Can You Eat Pork While Pregnant?

Protein is critical for a baby's development. Though plant-based sources of protein, such as beans, legumes, and peanut butter, as well as dairy sources, like cottage cheese, yogurt, and milk, also provide some protein, they're no match for the protein found in meat (via WebMD).

Technically, pork is considered red meat, even though it's often touted as "the other white meat." Yet the health benefits fall somewhere between chicken and beef. Although pork is higher in fat, calories, and sodium than chicken, it does have similar nutrients. Three and a half ounces of pork has over 25 grams of protein, a vital nutrient during pregnancy.

According to Mayo Clinic, a pregnant person needs 71 grams of protein daily, so one serving of pork supplies over one-third of the daily recommended amount. When consumed in moderation, pork can be part of a healthy diet. But, during pregnancy, there are some things to consider when eating pork.

Undercooked pork can harm you and your baby

Even if you don't sit down to a meal of pork chops or fresh ham, you may still be consuming pork in your daily meals. Pork is found in many different dishes and also shows up in the form of bacon, hot dogs, and sausage. According to the U.S. Department of Agriculture, it's actually the most consumed meat in the world.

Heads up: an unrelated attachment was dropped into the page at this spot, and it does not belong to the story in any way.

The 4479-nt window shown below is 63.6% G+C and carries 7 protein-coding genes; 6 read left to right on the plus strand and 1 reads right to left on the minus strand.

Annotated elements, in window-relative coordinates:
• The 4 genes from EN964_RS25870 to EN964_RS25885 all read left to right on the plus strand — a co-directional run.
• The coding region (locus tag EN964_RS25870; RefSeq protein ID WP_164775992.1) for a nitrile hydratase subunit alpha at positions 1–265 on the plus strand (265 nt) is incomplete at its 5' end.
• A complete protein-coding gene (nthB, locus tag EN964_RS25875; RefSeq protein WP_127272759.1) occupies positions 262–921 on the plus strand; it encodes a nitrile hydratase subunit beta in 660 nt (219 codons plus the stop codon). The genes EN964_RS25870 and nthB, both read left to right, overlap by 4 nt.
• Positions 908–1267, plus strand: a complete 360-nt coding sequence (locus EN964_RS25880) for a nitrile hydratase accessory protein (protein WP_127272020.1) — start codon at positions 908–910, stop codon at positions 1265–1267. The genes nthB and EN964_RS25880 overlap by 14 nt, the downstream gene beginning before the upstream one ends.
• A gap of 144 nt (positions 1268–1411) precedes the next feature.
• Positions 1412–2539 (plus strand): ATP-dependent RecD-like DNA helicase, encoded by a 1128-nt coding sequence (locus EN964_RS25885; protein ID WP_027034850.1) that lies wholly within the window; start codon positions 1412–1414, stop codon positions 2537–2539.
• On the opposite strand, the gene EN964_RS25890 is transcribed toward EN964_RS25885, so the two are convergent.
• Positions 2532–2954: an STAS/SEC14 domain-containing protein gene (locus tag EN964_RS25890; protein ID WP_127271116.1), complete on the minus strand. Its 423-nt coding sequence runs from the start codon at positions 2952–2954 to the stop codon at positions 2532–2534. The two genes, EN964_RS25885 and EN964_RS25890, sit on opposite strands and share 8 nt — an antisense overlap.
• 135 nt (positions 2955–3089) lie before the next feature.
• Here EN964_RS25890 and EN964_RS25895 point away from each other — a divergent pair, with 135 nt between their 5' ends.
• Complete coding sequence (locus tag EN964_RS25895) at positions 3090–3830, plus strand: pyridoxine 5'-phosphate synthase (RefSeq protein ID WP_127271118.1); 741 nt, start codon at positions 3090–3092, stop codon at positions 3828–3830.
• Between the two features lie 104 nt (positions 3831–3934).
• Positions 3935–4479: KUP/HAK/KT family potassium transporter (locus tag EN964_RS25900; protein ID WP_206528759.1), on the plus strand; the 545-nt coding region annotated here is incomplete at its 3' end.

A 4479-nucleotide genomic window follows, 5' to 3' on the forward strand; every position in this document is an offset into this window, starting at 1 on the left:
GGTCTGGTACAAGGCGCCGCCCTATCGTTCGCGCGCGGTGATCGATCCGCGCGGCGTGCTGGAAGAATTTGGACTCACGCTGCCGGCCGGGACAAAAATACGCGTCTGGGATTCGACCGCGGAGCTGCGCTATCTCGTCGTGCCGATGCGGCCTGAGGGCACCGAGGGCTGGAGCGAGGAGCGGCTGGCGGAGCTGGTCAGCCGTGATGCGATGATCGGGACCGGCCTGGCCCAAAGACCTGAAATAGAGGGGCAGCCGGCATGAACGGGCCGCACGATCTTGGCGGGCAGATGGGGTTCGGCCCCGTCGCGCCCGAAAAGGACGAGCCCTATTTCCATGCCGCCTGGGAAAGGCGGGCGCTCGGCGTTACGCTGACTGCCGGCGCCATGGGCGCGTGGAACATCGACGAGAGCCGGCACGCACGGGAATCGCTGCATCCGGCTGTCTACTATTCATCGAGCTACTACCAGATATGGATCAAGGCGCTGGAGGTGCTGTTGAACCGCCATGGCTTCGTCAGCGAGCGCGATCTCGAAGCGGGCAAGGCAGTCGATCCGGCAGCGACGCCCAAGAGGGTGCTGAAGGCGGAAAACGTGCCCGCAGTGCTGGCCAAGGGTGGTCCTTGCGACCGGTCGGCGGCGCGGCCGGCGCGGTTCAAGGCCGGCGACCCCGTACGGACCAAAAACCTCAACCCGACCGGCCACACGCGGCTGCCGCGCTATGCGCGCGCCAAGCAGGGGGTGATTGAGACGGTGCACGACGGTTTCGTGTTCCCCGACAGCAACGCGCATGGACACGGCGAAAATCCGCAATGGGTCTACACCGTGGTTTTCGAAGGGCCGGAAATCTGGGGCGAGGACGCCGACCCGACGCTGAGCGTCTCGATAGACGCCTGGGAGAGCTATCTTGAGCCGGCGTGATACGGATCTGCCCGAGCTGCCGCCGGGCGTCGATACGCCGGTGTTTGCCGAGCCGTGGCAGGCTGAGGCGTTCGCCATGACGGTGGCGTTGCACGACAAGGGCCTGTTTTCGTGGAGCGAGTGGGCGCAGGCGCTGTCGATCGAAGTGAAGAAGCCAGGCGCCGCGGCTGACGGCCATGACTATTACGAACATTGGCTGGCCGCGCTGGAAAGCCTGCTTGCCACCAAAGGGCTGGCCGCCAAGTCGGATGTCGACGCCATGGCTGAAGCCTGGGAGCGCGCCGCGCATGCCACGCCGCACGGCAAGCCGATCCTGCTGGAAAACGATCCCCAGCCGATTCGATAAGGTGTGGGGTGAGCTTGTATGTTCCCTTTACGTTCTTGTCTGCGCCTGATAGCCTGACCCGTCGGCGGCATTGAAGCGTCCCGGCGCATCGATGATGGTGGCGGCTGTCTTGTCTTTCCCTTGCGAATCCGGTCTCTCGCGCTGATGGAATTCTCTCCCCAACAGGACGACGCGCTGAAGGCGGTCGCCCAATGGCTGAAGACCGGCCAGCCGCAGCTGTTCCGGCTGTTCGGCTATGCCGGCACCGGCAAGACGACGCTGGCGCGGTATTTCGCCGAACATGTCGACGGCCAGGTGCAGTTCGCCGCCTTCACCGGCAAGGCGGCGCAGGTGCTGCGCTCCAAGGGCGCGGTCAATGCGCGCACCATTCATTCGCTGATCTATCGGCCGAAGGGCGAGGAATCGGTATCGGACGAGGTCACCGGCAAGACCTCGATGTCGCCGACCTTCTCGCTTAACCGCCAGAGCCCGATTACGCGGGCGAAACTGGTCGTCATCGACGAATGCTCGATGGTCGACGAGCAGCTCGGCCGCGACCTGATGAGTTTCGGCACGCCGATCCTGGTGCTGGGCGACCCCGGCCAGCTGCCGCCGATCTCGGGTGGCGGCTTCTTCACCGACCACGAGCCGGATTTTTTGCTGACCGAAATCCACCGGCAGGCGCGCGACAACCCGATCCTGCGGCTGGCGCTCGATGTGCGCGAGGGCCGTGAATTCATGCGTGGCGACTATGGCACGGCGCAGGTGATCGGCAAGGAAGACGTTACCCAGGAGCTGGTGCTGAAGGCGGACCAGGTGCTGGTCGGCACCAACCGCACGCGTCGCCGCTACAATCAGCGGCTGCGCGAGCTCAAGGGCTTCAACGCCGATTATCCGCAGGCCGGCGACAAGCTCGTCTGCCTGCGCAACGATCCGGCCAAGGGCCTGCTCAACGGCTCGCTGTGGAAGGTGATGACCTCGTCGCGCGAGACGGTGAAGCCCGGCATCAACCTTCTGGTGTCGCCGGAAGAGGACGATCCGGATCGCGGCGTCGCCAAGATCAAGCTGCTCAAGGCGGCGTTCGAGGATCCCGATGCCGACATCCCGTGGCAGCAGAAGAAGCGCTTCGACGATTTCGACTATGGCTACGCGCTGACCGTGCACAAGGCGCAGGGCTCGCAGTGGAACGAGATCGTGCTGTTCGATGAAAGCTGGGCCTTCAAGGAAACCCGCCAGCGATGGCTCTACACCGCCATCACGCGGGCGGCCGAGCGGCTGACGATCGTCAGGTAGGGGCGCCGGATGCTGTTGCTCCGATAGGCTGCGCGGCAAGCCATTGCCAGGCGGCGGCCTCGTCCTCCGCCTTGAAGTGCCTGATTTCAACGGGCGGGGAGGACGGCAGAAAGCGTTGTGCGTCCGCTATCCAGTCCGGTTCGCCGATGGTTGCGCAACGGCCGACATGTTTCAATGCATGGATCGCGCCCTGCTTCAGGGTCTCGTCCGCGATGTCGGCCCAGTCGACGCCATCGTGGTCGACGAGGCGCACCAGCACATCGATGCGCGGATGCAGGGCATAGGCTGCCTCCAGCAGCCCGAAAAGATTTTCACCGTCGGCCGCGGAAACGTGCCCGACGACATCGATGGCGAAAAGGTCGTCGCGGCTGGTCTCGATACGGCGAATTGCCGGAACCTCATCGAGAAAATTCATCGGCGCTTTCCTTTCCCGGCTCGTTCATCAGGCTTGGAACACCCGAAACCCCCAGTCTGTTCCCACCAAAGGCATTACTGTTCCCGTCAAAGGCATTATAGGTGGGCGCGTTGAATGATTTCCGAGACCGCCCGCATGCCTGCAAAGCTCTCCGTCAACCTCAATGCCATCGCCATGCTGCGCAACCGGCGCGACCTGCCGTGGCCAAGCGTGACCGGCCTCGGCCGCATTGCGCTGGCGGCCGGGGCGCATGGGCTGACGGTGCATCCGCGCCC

However, despite its popularity, there's no way around the fact that pork comes from pigs that commonly harbor parasitic worms, including roundworm, hookworm, pinworm, and tapeworm (via babyMed). If the pork you eat is undercooked, there is a potential for worms to pass from the meat into your intestinal tract.

This can be dangerous and result in infection. It's particularly harmful during pregnancy because it can infect both mother and baby. Babies born with salmonella, a bacterial infection, can suffer from diarrhea, fever, and meningitis (via March of Dimes). 

A parasitic infection, toxoplasmosis, can cause serious complications in the baby, including blindness and brain damage (via CDC). Listeria is also possible from undercooked pork and can result in miscarriage, preterm labor, and stillbirth.

How to eat pork safely

With such dire risks, you may want to skip eating pork while pregnant. However, you can ensure that the meat is safe by cooking it well. First off, it should never be pink. When pork is cooked thoroughly, the meat will be white. According to the Food & Drug Administration, fresh pork and ham must reach an internal temperature of at least 165 degrees F, followed by a three-minute resting period, in order to be thoroughly cooked.

Besides the risk of food-borne illness when eating pork during pregnancy, another thing to consider is that the meat is also high in fat and sodium (via Healthline). Yet, when consumed in moderation, there isn't a higher risk of heart disease from eating pork. When choosing pork products, avoid bacon and sausage, which contain sulfates and sulfites (via Pregnancy Food Checker). It also helps to choose lean cuts.

If ever in doubt whether the pork is cooked sufficiently, it's better to skip it.